"I don't remember much from that horrible day, but I will never forget the trust you placed in me to be your voice," she said in a video posted to her Facebook page over the weekend. "Thank you for your prayers and for giving me time to recover."
Giffords was shot in the head during the attack in Arizona in January 2011. Six people were killed and 14 others were injured.
She returned to the floor of the House of Representatives in August to vote on the debt-ceiling compromise, earning a standing ovation from fellow representatives on both sides of the political aisle.
"Arizona is my home, always will be," she said in her resignation video. "A lot has happened over the past year. We cannot change that. But I know on the issues we fought for we can change things for the better. Jobs, border security, veterans. We can do so much more by working together."
“Gabby has had such a positive impact on our nation," her friend and colleague, Florida Congresswoman Debbie Wasserman Schultz, said in a statement. "Even in announcing her resignation, she reminds us that ‘we can do so much more by working together.’ We will miss Gabby’s spirit in Congress and I will miss working with my friend day-to-day, but I am confident that she will return to public service and we can all work together for America."On Monday, Giffords met with other survivors and witnesses of the January 8, 2011, shooting, including Suzie Heilman, who brought 8-year-old Christina Taylor Green to the original event, Daniel Hernandez, the former intern who saved her life, and Pat Maisch, who grabbed a loaded magazine away from the shooter.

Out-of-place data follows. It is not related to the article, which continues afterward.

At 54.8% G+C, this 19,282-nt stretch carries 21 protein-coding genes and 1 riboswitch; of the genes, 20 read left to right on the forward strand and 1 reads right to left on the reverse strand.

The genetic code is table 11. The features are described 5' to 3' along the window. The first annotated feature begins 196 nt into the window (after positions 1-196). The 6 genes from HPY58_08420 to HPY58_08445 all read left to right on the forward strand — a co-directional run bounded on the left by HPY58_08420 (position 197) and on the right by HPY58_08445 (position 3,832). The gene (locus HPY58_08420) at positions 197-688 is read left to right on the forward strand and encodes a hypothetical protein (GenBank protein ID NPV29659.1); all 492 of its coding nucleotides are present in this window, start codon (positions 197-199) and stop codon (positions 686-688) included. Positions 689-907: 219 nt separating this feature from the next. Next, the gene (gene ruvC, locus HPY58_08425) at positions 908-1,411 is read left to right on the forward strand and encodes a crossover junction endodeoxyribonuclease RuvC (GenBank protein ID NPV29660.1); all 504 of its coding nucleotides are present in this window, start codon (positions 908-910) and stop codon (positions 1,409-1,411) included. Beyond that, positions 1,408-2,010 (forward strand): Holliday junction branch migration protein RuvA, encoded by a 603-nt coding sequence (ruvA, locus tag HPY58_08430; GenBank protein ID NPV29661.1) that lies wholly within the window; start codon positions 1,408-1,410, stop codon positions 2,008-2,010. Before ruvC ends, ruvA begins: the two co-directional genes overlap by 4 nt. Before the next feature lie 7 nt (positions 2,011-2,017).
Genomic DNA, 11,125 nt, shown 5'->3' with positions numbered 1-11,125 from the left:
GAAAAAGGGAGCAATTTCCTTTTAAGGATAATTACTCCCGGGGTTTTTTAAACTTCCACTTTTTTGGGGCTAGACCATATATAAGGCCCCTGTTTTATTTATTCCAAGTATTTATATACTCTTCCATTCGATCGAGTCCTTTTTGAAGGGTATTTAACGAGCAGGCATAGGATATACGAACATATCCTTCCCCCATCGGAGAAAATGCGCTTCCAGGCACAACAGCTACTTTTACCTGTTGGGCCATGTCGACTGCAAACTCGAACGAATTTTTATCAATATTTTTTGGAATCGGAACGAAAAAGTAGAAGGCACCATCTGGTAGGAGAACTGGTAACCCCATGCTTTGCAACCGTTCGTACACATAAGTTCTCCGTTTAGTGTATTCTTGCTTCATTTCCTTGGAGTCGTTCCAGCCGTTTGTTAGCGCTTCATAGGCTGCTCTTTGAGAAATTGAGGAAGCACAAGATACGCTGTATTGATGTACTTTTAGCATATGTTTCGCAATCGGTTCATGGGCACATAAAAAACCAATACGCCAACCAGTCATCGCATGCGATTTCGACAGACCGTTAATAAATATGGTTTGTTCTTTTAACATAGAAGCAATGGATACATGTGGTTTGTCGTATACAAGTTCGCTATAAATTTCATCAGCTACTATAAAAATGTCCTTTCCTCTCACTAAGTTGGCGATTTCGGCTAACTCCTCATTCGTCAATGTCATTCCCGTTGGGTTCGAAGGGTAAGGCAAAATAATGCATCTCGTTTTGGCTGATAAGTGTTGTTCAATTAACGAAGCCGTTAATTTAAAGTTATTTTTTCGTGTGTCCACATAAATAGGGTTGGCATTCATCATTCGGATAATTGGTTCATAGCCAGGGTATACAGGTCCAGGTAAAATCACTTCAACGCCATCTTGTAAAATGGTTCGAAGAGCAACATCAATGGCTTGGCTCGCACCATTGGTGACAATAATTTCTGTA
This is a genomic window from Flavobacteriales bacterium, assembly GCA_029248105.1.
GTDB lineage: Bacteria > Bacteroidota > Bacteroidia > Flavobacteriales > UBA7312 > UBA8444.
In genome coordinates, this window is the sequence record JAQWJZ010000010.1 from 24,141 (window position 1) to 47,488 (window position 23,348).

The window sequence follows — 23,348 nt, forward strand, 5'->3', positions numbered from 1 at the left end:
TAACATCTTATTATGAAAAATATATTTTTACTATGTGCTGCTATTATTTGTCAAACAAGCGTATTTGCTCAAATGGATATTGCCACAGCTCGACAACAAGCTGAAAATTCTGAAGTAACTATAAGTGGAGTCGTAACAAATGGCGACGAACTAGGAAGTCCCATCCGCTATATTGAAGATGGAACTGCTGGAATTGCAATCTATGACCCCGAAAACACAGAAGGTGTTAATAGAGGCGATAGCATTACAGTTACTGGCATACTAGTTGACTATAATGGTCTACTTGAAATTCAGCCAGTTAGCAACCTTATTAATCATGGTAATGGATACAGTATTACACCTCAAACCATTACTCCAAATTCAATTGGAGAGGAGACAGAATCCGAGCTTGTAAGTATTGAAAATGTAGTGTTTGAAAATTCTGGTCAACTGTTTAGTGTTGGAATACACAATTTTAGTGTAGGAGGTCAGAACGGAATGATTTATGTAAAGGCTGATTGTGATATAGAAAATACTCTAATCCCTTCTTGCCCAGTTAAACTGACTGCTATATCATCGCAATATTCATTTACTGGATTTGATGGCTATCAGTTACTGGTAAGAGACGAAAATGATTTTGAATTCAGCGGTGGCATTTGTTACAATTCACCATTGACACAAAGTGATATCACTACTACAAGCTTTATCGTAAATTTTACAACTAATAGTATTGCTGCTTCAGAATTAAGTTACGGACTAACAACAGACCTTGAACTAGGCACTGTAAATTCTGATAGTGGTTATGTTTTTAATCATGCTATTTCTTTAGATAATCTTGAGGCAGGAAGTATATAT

"I thanked her for her service, wished her well, and she just looked beautiful," Maisch said of her meeting with Giffords at the event, which was a billed as the continuation of the "Congress on your Corner" meet-and-greet Giffords was holding when she was shot last year.Though supporters took to Facebook and Twitter to send the Congresswoman messages of hope and healing, Giffords has also been criticized for not being able to properly serve her district.
"We all hope she recovers to the extent that she can but, unfortunately, it's not going to be to a level needed to represent a Congressional district," the LA Times reported one commenter as saying. "She simply cannot endure a campaign or effectively tend to the constituency. Currently a 'staff' is running wild, in her name, doing who know what. But the votes ... we are not represented and that's illegal."
"I do believe there’s a political strategy in play here by the Democrats to exploit if they can as long as possible the situation," Arizona Republican State Senator Frank Antenori told the Daily Caller, "to keep Republicans from actively beginning to campaign." Antenori is expected to run for Giffords' seat in an upcoming special election, the LA Times reported, but has said he would not make an announcement while Giffords was still in office.
Giffords said that she will step down after attending President Barack Obama's State of the Union speech on Tuesday, but hinted that she might run for office again at some point.
"I'm getting better. Every day, my spirit is high," she said. "I will return and we will work together for Arizona and this great country."
Also on Shine:
The shooting of Congresswoman Gabrielle Giffords and the language of violence